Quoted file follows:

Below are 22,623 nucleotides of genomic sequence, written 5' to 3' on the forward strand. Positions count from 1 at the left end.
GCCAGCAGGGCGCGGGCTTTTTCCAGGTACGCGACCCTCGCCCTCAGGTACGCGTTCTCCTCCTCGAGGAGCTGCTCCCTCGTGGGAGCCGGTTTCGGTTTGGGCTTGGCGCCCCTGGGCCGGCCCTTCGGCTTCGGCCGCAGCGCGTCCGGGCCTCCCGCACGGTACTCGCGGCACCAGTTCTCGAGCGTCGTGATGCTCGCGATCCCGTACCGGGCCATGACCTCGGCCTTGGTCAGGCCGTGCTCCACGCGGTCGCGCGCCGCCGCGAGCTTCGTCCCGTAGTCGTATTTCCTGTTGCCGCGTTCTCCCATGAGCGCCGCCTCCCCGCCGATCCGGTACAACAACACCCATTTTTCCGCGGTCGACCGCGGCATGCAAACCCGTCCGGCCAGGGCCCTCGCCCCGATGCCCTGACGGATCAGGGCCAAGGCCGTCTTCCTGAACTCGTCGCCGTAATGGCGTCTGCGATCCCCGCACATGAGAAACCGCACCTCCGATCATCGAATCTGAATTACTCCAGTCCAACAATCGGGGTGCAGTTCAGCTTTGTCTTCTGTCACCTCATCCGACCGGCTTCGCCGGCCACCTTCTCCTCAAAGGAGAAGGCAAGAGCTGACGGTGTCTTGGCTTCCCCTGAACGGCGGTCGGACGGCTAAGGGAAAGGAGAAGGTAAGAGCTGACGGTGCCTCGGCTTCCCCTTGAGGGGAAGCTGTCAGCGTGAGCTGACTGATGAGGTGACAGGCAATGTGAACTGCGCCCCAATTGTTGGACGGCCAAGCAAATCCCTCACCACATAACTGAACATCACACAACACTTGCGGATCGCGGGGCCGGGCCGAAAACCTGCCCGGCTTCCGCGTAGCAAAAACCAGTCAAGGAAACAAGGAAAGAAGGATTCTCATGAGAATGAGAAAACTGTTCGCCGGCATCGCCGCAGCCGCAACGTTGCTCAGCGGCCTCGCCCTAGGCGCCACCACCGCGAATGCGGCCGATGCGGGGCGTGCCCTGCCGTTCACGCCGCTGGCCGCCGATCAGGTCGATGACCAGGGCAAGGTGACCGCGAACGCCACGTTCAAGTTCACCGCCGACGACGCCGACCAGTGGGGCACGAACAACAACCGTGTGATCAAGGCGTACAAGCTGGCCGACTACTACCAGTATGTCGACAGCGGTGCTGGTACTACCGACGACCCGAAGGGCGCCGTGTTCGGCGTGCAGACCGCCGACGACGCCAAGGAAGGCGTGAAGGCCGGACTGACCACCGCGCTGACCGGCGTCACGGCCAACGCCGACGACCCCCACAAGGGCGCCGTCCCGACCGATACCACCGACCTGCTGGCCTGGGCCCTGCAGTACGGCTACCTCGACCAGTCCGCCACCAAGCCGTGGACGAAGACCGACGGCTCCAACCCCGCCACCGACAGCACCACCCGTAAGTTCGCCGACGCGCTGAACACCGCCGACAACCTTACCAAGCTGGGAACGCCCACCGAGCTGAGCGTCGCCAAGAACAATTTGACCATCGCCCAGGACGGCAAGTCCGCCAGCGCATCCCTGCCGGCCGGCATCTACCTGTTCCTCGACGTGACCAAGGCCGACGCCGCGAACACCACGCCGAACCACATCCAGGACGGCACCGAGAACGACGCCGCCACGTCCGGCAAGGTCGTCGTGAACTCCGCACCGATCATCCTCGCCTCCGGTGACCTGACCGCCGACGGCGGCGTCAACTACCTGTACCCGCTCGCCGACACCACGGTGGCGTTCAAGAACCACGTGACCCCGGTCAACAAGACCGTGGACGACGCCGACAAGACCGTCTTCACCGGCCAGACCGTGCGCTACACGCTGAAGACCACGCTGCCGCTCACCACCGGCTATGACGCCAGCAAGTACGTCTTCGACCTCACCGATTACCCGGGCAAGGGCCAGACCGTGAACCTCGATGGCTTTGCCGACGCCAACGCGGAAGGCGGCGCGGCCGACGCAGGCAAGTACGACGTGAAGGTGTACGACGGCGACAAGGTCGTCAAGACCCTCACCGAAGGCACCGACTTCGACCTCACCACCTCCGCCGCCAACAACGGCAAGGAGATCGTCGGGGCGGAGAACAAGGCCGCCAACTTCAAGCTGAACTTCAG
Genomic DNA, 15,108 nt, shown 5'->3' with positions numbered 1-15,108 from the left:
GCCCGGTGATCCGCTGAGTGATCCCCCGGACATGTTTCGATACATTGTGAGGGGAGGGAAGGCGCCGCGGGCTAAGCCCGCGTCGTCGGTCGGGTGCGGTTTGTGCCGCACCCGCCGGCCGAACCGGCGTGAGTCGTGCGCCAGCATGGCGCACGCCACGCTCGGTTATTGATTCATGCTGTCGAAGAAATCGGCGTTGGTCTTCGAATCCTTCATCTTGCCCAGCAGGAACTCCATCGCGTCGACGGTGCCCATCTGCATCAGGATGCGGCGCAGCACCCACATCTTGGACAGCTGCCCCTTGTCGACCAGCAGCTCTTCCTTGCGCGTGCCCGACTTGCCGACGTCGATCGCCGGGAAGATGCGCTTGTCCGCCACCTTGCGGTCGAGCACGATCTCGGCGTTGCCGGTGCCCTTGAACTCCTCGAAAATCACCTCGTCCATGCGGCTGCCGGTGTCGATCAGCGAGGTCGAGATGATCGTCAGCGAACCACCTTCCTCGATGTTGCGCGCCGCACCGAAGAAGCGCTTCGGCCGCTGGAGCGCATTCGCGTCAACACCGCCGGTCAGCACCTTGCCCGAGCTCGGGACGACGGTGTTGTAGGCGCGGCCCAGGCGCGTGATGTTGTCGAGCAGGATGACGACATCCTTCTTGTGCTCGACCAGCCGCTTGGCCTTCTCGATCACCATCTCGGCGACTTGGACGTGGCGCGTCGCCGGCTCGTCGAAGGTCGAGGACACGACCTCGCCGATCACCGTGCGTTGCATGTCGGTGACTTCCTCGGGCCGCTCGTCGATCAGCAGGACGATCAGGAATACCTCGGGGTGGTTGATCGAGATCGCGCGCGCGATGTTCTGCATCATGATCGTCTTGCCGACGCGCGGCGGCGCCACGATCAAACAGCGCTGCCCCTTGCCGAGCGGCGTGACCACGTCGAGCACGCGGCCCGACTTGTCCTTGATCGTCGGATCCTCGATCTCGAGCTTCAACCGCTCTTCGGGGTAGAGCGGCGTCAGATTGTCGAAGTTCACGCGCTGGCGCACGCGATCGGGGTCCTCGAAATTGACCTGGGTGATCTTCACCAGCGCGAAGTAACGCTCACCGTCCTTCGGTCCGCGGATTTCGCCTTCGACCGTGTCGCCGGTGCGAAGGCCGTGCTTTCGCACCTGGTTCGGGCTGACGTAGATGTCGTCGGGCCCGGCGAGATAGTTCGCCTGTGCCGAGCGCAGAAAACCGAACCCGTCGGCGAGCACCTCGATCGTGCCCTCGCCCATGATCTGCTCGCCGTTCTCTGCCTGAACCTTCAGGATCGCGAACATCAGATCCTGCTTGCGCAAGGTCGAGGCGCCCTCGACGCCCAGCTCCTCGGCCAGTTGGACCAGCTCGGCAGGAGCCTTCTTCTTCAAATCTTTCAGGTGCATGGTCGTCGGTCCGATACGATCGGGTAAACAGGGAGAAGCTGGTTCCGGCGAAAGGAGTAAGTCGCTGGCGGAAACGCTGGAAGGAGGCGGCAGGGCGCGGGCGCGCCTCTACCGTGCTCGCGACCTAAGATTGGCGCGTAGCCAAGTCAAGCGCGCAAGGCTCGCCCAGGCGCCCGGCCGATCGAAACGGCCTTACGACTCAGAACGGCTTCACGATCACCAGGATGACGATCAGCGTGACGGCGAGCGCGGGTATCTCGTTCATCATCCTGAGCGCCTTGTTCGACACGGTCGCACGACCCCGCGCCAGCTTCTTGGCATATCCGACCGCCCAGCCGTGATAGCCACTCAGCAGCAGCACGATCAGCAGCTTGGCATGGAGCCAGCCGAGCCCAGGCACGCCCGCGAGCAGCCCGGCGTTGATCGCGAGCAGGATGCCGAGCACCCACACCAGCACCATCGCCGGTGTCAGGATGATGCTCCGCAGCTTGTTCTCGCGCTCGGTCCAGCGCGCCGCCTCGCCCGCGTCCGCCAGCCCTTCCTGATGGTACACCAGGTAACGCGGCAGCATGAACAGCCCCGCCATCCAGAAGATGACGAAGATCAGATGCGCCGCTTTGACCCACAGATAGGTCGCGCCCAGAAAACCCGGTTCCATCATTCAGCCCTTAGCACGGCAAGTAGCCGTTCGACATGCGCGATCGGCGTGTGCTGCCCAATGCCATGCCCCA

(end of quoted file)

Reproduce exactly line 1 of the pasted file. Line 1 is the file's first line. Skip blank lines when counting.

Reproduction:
Below are 22,623 nucleotides of genomic sequence, written 5' to 3' on the forward strand. Positions count from 1 at the left end.